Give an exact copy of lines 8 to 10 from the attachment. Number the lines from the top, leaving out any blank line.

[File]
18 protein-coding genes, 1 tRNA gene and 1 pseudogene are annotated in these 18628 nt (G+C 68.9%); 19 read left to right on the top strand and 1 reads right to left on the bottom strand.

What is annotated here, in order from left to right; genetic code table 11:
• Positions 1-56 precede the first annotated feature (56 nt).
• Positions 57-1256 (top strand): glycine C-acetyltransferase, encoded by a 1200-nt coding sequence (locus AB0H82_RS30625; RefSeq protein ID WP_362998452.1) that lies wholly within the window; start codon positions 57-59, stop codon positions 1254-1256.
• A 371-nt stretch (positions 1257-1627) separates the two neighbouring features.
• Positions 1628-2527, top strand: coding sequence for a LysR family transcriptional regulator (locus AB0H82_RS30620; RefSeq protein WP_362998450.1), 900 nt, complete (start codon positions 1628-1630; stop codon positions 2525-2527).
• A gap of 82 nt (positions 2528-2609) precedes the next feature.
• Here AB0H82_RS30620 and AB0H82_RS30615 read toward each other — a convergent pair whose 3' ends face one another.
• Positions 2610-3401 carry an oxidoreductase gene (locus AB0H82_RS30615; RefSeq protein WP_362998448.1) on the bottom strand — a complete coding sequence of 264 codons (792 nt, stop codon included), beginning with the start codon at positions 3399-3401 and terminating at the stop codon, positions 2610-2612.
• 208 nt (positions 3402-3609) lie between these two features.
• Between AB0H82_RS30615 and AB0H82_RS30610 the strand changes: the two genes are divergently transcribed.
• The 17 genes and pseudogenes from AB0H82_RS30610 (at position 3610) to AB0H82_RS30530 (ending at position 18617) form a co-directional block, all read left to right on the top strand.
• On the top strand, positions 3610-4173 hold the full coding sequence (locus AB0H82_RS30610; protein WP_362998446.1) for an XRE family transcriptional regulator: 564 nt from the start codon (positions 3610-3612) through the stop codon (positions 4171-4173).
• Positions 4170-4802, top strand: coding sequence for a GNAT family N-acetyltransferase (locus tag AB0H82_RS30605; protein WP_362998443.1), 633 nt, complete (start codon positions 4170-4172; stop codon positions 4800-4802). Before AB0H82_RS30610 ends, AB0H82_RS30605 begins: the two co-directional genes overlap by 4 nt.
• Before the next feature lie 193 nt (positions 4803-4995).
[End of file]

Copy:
• Here AB0H82_RS30620 and AB0H82_RS30615 read toward each other — a convergent pair whose 3' ends face one another.
• Positions 2610-3401 carry an oxidoreductase gene (locus AB0H82_RS30615; RefSeq protein WP_362998448.1) on the bottom strand — a complete coding sequence of 264 codons (792 nt, stop codon included), beginning with the start codon at positions 3399-3401 and terminating at the stop codon, positions 2610-2612.
• 208 nt (positions 3402-3609) lie between these two features.